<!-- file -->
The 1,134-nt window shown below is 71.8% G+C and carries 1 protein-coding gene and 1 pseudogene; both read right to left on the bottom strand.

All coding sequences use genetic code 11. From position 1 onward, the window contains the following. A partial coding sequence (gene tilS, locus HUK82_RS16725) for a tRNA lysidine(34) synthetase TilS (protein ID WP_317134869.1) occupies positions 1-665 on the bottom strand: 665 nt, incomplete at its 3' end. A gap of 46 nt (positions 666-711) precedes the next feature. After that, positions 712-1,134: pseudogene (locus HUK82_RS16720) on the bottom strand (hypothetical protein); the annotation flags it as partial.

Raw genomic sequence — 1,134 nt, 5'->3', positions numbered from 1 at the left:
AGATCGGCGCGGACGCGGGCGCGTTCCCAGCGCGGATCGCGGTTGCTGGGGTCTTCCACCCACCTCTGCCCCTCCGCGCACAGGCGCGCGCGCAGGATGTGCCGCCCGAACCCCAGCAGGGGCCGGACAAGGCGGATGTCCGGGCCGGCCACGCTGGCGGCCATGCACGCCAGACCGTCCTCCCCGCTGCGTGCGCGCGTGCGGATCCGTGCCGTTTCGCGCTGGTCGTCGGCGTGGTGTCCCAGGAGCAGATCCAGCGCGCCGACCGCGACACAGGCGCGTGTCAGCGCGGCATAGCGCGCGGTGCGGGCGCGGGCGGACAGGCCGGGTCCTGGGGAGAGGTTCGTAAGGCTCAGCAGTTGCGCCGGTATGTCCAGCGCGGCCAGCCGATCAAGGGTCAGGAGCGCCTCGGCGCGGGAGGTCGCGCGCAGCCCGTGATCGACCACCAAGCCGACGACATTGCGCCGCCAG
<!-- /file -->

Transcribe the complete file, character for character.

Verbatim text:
The 1,134-nt window shown below is 71.8% G+C and carries 1 protein-coding gene and 1 pseudogene; both read right to left on the bottom strand.

All coding sequences use genetic code 11. From position 1 onward, the window contains the following. A partial coding sequence (gene tilS, locus HUK82_RS16725) for a tRNA lysidine(34) synthetase TilS (protein ID WP_317134869.1) occupies positions 1-665 on the bottom strand: 665 nt, incomplete at its 3' end. A gap of 46 nt (positions 666-711) precedes the next feature. After that, positions 712-1,134: pseudogene (locus HUK82_RS16720) on the bottom strand (hypothetical protein); the annotation flags it as partial.

Raw genomic sequence — 1,134 nt, 5'->3', positions numbered from 1 at the left:
AGATCGGCGCGGACGCGGGCGCGTTCCCAGCGCGGATCGCGGTTGCTGGGGTCTTCCACCCACCTCTGCCCCTCCGCGCACAGGCGCGCGCGCAGGATGTGCCGCCCGAACCCCAGCAGGGGCCGGACAAGGCGGATGTCCGGGCCGGCCACGCTGGCGGCCATGCACGCCAGACCGTCCTCCCCGCTGCGTGCGCGCGTGCGGATCCGTGCCGTTTCGCGCTGGTCGTCGGCGTGGTGTCCCAGGAGCAGATCCAGCGCGCCGACCGCGACACAGGCGCGTGTCAGCGCGGCATAGCGCGCGGTGCGGGCGCGGGCGGACAGGCCGGGTCCTGGGGAGAGGTTCGTAAGGCTCAGCAGTTGCGCCGGTATGTCCAGCGCGGCCAGCCGATCAAGGGTCAGGAGCGCCTCGGCGCGGGAGGTCGCGCGCAGCCCGTGATCGACCACCAAGCCGACGACATTGCGCCGCCAG